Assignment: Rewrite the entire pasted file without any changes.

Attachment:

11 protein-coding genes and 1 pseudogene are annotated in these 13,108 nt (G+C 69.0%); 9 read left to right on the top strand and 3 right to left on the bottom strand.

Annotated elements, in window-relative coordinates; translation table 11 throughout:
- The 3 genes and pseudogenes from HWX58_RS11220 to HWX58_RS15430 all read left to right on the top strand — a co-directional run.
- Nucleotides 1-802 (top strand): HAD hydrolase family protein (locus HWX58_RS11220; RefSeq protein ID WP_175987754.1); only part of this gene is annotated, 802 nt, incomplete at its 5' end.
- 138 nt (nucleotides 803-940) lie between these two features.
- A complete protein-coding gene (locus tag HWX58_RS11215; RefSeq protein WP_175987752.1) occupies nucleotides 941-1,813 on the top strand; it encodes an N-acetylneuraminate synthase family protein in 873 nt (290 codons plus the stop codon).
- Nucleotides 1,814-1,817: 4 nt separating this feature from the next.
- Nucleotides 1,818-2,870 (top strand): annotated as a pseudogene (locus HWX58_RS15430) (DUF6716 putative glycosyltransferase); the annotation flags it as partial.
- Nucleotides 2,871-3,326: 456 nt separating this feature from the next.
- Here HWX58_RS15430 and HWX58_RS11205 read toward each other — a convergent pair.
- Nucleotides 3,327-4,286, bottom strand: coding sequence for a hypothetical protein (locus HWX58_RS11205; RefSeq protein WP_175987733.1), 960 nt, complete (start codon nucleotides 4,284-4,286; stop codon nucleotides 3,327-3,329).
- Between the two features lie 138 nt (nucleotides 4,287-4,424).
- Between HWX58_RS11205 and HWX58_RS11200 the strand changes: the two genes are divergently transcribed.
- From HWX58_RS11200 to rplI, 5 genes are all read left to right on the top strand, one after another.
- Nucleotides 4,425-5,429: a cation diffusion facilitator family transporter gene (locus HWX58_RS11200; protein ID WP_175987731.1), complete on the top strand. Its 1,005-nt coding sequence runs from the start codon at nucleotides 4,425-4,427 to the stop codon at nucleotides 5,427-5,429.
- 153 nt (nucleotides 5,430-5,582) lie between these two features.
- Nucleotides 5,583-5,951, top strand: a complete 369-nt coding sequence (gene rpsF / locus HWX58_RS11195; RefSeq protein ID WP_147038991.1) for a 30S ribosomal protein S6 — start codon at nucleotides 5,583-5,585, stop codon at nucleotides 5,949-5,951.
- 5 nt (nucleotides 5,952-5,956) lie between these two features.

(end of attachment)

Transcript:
11 protein-coding genes and 1 pseudogene are annotated in these 13,108 nt (G+C 69.0%); 9 read left to right on the top strand and 3 right to left on the bottom strand.

Annotated elements, in window-relative coordinates; translation table 11 throughout:
- The 3 genes and pseudogenes from HWX58_RS11220 to HWX58_RS15430 all read left to right on the top strand — a co-directional run.
- Nucleotides 1-802 (top strand): HAD hydrolase family protein (locus HWX58_RS11220; RefSeq protein ID WP_175987754.1); only part of this gene is annotated, 802 nt, incomplete at its 5' end.
- 138 nt (nucleotides 803-940) lie between these two features.
- A complete protein-coding gene (locus tag HWX58_RS11215; RefSeq protein WP_175987752.1) occupies nucleotides 941-1,813 on the top strand; it encodes an N-acetylneuraminate synthase family protein in 873 nt (290 codons plus the stop codon).
- Nucleotides 1,814-1,817: 4 nt separating this feature from the next.
- Nucleotides 1,818-2,870 (top strand): annotated as a pseudogene (locus HWX58_RS15430) (DUF6716 putative glycosyltransferase); the annotation flags it as partial.
- Nucleotides 2,871-3,326: 456 nt separating this feature from the next.
- Here HWX58_RS15430 and HWX58_RS11205 read toward each other — a convergent pair.
- Nucleotides 3,327-4,286, bottom strand: coding sequence for a hypothetical protein (locus HWX58_RS11205; RefSeq protein WP_175987733.1), 960 nt, complete (start codon nucleotides 4,284-4,286; stop codon nucleotides 3,327-3,329).
- Between the two features lie 138 nt (nucleotides 4,287-4,424).
- Between HWX58_RS11205 and HWX58_RS11200 the strand changes: the two genes are divergently transcribed.
- From HWX58_RS11200 to rplI, 5 genes are all read left to right on the top strand, one after another.
- Nucleotides 4,425-5,429: a cation diffusion facilitator family transporter gene (locus HWX58_RS11200; protein ID WP_175987731.1), complete on the top strand. Its 1,005-nt coding sequence runs from the start codon at nucleotides 4,425-4,427 to the stop codon at nucleotides 5,427-5,429.
- 153 nt (nucleotides 5,430-5,582) lie between these two features.
- Nucleotides 5,583-5,951, top strand: a complete 369-nt coding sequence (gene rpsF / locus HWX58_RS11195; RefSeq protein ID WP_147038991.1) for a 30S ribosomal protein S6 — start codon at nucleotides 5,583-5,585, stop codon at nucleotides 5,949-5,951.
- 5 nt (nucleotides 5,952-5,956) lie between these two features.